Preventing suicides “not worth benefits” says Corrections Department
The Coroner’s inquest into the suicide of an inmate at Rimutaka Prison in May last year strongly criticised the Corrections Department for failing to update its IT systems so that staff can tell whether an inmate is a suicide risk.
The Department has refused to act on the Coroner’s advice saying, “improving our current information systems is regarded as not worth the benefits it would bring because of cost, complexity and the proportionately few incidents it would benefit.”
Howard League spokesperson Madeleine Rose said, “coroners have repeatedly said this is an issue that needs to be addressed, and the Department’s attitude that human lives are ‘not worth the benefits’ is simply shocking”.
Inmates are eleven times more likely to commit suicide than the national average.
Consent details can be passed around
Council building consent information containing personal details is being collated and sold to businesses targeting new homeowners or renovators.
The issue came to light when a homeowner said he started receiving offers for goods and services through his mail after he lodged a resource consent with the New Plymouth District Council. The homeowner said he should have been told his information would be passed on.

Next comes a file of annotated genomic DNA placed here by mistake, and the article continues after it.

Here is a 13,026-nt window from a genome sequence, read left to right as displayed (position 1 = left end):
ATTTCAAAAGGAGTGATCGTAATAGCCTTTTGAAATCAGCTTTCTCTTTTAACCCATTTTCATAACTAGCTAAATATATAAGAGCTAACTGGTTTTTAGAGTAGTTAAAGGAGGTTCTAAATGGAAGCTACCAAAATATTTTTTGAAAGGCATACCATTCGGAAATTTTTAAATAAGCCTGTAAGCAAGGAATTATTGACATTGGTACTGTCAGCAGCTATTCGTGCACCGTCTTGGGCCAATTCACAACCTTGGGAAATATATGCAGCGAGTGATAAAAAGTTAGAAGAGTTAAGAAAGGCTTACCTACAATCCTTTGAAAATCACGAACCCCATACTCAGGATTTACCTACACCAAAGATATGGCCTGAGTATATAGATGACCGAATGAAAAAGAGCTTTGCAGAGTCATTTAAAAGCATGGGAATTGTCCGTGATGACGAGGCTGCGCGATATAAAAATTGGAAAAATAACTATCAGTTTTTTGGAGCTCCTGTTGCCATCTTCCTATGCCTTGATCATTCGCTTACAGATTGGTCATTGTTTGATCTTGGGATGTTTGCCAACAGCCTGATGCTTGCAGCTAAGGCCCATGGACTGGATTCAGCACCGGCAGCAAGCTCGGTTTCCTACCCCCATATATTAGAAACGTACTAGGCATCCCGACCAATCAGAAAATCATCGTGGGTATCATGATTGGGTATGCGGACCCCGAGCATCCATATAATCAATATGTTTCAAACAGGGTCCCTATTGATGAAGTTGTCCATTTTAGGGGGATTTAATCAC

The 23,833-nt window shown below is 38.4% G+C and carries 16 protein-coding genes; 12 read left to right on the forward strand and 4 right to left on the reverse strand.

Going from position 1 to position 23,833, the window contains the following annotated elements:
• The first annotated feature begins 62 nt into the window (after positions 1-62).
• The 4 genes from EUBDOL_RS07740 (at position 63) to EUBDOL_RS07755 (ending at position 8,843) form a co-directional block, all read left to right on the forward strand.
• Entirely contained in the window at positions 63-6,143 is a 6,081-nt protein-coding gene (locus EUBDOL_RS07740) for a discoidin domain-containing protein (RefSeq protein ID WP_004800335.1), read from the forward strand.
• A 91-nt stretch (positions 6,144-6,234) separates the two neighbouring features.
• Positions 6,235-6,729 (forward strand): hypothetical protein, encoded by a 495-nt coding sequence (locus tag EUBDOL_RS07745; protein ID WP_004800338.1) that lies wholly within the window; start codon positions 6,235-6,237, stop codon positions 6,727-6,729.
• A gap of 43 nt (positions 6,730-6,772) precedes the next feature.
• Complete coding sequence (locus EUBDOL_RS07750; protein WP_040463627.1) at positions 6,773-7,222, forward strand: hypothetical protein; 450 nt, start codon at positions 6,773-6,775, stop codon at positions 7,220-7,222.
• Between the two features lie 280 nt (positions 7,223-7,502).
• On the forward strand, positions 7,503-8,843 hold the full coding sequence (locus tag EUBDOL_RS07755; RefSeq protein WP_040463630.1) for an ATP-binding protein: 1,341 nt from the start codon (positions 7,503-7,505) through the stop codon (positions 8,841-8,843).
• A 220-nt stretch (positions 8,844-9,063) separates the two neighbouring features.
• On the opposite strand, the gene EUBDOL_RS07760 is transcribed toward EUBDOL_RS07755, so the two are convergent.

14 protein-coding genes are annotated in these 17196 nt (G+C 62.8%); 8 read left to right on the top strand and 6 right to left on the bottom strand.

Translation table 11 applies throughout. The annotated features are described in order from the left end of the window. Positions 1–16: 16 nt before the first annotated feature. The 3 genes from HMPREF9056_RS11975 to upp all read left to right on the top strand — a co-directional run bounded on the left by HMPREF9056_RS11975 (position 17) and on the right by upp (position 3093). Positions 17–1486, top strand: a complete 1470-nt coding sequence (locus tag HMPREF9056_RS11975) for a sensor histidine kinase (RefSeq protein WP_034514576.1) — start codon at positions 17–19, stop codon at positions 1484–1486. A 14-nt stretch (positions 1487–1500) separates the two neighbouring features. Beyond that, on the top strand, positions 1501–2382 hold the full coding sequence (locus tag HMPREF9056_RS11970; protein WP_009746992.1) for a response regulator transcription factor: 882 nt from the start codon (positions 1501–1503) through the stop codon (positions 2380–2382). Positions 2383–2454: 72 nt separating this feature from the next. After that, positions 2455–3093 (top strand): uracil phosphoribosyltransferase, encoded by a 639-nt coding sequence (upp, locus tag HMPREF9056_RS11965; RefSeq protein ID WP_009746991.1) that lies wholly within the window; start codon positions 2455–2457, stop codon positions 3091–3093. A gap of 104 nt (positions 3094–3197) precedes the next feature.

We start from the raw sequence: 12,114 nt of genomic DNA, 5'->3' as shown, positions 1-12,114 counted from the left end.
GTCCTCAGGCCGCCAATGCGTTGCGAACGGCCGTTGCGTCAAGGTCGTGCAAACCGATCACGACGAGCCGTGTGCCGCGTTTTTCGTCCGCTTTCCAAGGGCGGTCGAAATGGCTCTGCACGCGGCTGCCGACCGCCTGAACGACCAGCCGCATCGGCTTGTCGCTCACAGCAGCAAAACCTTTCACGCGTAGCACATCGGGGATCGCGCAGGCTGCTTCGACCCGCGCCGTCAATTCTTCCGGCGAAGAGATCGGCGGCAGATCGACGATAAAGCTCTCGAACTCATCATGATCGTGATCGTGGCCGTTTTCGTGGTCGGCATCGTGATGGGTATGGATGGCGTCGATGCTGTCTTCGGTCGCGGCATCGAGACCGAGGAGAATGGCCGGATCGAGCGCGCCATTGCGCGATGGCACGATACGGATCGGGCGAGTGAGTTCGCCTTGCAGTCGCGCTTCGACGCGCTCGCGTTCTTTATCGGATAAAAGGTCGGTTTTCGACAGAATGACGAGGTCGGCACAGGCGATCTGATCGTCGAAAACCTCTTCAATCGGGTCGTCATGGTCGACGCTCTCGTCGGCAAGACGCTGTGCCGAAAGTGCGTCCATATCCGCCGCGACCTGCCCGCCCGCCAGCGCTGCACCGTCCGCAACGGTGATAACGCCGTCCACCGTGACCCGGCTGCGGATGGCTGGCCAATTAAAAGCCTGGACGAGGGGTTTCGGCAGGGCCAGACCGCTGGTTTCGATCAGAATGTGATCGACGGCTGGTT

For decades all councils have given building consent information to the What's On report, which collates it and sells it to businesses throughout New Zealand. "It's something that the council would prefer not to do but is required to do under the law," said council consent manager Ralph Broad. "The reality is we have to release the information if we are asked. It's the same all around New Zealand."
The ombudsman, the government watchdog who investigates and mediates complaints by the public against state agencies, in February 2011 noted that the decision that councils must hand the information over was at odds with the privacy commissioner's thoughts that no public interest considerations favouring release outweighed the privacy interest.
The Privacy Commissioner has said "If the practice of collecting personal information for building and consent purposes continues to be diverted to entities for commercial gain, the Privacy Act would at least expect a statement of this intention and perhaps a disclosure of likely recipients."
Taranaki Daily News 7/11/12
Police investigating illegal spying on Kim Dotcom by the GCSB have received security clearances to conduct their inquiries from the other spy agency. The investigation was begun after a complaint from Green co-leader Russel Norman. It followed an admission of illegal spying on Mr. Dotcom from Prime Minister John Key, who then apologised to the internet tycoon.
The GCSB and the SIS both report to Mr. Key. The bureau is focused on electronic intelligence gathering and is banned from spying on New Zealanders. The intelligence service has more domestic freedom and a focus on human intelligence gathering.
Mr. Norman said the ability for the SIS to "veto" investigating officers undermined the equal position each person was meant to have under the law. "The problem is they are the sister organisation of the organisation being investigated."
Otago Daily Times 8/11/12